Evelyn Waugh’s Helena (1950). Said to be the favorite of his books, it is a slight, spare, comical fable about the life of Saint Helena, the mother of the emperor Constantine and a Catholic convert who searched in her later years for the true cross on which Christ was crucified.
Other books on the list from writers of Waugh’s generation are I, Claudius by Robert Graves and The Alexander Trilogy by Mary Renault. There is an extended discussion of The Robe, both film and novel, but it is not included in the list. It is more “pop” than “literary.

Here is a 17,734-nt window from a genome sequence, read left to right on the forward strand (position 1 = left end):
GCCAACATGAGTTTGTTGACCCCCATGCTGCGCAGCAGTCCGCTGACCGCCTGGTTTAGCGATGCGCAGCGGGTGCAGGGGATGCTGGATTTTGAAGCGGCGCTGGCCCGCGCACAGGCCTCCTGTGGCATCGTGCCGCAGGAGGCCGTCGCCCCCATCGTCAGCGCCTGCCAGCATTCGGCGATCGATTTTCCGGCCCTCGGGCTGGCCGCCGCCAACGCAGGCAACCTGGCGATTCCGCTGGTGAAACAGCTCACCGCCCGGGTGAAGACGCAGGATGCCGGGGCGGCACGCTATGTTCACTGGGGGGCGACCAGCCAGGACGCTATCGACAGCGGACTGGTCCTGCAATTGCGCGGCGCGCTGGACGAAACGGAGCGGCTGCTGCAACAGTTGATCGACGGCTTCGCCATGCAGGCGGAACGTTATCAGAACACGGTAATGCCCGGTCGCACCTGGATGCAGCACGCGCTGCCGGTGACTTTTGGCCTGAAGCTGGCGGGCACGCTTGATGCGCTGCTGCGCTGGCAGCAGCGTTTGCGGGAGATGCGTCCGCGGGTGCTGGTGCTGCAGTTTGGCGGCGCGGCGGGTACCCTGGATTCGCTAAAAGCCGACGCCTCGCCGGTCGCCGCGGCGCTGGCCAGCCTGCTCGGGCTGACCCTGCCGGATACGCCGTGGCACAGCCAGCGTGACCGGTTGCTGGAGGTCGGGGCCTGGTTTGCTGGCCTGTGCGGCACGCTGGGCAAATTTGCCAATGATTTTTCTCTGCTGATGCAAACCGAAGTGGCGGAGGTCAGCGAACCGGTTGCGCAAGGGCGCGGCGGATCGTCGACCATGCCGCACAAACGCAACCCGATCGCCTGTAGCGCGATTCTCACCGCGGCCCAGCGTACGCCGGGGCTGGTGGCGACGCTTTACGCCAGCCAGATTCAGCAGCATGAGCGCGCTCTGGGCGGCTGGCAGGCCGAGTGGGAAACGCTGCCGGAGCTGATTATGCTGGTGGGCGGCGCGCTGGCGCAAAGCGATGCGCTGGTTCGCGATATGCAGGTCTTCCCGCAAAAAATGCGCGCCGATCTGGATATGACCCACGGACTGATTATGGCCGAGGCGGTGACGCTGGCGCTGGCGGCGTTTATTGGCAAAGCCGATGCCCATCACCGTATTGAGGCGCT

A quote from Waugh also appears in today’s posting by Terry Teachout on his daily artsblog About Last Night:
As happier men watch birds, I watch men. They are less attractive but more various.
This comes from near the beginning Waugh’s final travel book, A Tourist in Africa (London, 1960, pp. 17-18). It concludes Waugh’s description of his encounter with a helpful travel agent’s representative on a Paris railway platform where Waugh changes trains and wonders about the man’s nationality and social background.